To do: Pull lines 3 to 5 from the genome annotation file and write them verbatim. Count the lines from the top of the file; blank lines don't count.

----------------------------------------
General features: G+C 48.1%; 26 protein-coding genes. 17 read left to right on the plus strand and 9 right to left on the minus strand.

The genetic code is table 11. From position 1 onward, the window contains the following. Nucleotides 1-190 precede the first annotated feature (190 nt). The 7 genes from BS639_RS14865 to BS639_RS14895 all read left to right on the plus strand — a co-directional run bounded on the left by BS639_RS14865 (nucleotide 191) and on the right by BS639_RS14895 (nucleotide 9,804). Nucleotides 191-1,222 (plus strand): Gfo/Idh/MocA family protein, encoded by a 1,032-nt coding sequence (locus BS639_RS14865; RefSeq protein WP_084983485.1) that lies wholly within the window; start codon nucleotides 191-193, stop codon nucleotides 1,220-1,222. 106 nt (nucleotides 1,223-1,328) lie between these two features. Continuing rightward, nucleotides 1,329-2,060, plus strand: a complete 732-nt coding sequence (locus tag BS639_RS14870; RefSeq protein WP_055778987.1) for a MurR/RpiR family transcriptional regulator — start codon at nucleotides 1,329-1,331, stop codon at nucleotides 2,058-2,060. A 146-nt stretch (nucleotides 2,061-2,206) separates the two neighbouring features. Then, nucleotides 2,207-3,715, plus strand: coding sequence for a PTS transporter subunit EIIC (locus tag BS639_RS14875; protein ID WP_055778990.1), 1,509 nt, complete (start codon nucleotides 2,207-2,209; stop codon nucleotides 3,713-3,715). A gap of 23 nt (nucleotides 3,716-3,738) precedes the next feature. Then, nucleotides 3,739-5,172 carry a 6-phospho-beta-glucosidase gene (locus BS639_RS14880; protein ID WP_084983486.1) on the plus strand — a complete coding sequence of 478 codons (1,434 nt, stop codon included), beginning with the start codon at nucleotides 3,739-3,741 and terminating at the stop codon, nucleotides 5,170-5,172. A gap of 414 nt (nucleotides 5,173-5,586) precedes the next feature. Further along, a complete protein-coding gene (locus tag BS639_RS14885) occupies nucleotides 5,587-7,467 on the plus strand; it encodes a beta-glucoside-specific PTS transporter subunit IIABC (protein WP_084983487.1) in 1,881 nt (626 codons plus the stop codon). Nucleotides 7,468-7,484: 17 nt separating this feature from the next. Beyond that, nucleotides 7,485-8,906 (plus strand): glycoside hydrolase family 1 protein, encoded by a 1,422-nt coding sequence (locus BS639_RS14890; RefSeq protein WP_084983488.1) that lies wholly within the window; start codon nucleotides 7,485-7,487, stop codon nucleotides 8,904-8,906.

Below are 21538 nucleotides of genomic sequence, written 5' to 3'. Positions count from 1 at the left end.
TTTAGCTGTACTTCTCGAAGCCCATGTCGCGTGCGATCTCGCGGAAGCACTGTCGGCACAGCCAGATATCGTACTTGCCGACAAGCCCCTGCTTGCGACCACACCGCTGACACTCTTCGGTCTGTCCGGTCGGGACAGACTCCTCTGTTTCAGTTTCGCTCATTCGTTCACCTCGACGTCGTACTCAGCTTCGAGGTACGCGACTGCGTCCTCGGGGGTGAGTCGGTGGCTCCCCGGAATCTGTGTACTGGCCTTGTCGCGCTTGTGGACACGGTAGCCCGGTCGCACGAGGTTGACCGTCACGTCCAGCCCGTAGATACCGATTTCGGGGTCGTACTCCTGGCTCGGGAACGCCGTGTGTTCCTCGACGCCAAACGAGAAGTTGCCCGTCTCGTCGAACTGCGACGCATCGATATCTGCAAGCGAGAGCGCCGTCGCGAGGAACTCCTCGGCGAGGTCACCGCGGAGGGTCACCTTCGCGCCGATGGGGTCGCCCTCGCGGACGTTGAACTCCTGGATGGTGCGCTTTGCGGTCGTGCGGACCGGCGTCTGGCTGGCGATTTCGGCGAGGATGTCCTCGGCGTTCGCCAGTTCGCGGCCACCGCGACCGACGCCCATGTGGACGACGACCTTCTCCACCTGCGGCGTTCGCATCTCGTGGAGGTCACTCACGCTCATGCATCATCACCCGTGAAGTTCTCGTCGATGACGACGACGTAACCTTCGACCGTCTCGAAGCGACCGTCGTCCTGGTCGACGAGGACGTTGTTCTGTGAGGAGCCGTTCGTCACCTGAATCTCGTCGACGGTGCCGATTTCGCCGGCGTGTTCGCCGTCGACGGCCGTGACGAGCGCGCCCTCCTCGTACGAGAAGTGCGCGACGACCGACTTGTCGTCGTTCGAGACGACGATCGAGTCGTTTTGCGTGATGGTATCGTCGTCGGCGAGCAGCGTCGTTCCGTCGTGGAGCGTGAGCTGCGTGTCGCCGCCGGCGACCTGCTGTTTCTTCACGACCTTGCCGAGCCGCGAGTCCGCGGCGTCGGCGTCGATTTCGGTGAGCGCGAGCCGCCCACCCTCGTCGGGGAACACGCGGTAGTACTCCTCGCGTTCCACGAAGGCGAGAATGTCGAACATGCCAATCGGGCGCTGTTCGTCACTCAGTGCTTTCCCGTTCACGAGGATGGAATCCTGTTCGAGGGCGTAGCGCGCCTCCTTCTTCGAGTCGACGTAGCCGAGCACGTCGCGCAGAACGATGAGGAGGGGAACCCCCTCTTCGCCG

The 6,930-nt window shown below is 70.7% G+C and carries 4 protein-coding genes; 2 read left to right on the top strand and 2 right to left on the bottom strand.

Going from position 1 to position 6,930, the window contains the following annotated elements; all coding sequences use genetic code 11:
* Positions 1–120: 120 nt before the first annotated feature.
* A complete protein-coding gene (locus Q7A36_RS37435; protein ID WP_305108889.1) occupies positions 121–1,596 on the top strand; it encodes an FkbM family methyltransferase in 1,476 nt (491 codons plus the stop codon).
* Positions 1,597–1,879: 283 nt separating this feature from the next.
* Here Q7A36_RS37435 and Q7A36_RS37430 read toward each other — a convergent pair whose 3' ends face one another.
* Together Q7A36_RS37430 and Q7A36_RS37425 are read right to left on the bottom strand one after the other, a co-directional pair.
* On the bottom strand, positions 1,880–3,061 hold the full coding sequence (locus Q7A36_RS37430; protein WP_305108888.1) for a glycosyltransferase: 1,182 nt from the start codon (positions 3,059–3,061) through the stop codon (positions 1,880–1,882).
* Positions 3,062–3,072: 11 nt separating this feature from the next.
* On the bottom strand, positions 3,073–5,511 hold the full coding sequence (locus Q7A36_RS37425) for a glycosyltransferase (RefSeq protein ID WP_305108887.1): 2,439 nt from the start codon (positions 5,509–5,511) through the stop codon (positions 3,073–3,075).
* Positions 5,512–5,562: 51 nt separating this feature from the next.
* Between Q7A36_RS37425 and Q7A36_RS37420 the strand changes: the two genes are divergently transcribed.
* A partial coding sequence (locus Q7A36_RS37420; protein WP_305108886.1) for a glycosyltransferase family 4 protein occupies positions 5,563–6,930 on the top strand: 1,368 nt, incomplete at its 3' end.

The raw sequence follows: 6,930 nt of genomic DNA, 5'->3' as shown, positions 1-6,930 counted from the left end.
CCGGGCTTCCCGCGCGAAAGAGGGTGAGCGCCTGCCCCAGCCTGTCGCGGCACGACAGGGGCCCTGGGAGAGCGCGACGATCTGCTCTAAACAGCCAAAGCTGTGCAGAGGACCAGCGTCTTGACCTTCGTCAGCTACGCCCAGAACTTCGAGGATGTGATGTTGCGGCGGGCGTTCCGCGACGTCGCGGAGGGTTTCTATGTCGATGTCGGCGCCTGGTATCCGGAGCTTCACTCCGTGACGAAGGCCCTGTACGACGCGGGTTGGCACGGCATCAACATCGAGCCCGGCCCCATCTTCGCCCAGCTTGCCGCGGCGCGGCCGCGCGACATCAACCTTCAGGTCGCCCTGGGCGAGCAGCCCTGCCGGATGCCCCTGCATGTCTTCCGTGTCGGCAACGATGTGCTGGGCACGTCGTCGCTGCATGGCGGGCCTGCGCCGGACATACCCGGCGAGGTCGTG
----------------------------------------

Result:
Below are 21538 nucleotides of genomic sequence, written 5' to 3'. Positions count from 1 at the left end.
TTTAGCTGTACTTCTCGAAGCCCATGTCGCGTGCGATCTCGCGGAAGCACTGTCGGCACAGCCAGATATCGTACTTGCCGACAAGCCCCTGCTTGCGACCACACCGCTGACACTCTTCGGTCTGTCCGGTCGGGACAGACTCCTCTGTTTCAGTTTCGCTCATTCGTTCACCTCGACGTCGTACTCAGCTTCGAGGTACGCGACTGCGTCCTCGGGGGTGAGTCGGTGGCTCCCCGGAATCTGTGTACTGGCCTTGTCGCGCTTGTGGACACGGTAGCCCGGTCGCACGAGGTTGACCGTCACGTCCAGCCCGTAGATACCGATTTCGGGGTCGTACTCCTGGCTCGGGAACGCCGTGTGTTCCTCGACGCCAAACGAGAAGTTGCCCGTCTCGTCGAACTGCGACGCATCGATATCTGCAAGCGAGAGCGCCGTCGCGAGGAACTCCTCGGCGAGGTCACCGCGGAGGGTCACCTTCGCGCCGATGGGGTCGCCCTCGCGGACGTTGAACTCCTGGATGGTGCGCTTTGCGGTCGTGCGGACCGGCGTCTGGCTGGCGATTTCGGCGAGGATGTCCTCGGCGTTCGCCAGTTCGCGGCCACCGCGACCGACGCCCATGTGGACGACGACCTTCTCCACCTGCGGCGTTCGCATCTCGTGGAGGTCACTCACGCTCATGCATCATCACCCGTGAAGTTCTCGTCGATGACGACGACGTAACCTTCGACCGTCTCGAAGCGACCGTCGTCCTGGTCGACGAGGACGTTGTTCTGTGAGGAGCCGTTCGTCACCTGAATCTCGTCGACGGTGCCGATTTCGCCGGCGTGTTCGCCGTCGACGGCCGTGACGAGCGCGCCCTCCTCGTACGAGAAGTGCGCGACGACCGACTTGTCGTCGTTCGAGACGACGATCGAGTCGTTTTGCGTGATGGTATCGTCGTCGGCGAGCAGCGTCGTTCCGTCGTGGAGCGTGAGCTGCGTGTCGCCGCCGGCGACCTGCTGTTTCTTCACGACCTTGCCGAGCCGCGAGTCCGCGGCGTCGGCGTCGATTTCGGTGAGCGCGAGCCGCCCACCCTCGTCGGGGAACACGCGGTAGTACTCCTCGCGTTCCACGAAGGCGAGAATGTCGAACATGCCAATCGGGCGCTGTTCGTCACTCAGTGCTTTCCCGTTCACGAGGATGGAATCCTGTTCGAGGGCGTAGCGCGCCTCCTTCTTCGAGTCGACGTAGCCGAGCACGTCGCGCAGAACGATGAGGAGGGGAACCCCCTCTTCGCCG

The 6,930-nt window shown below is 70.7% G+C and carries 4 protein-coding genes; 2 read left to right on the top strand and 2 right to left on the bottom strand.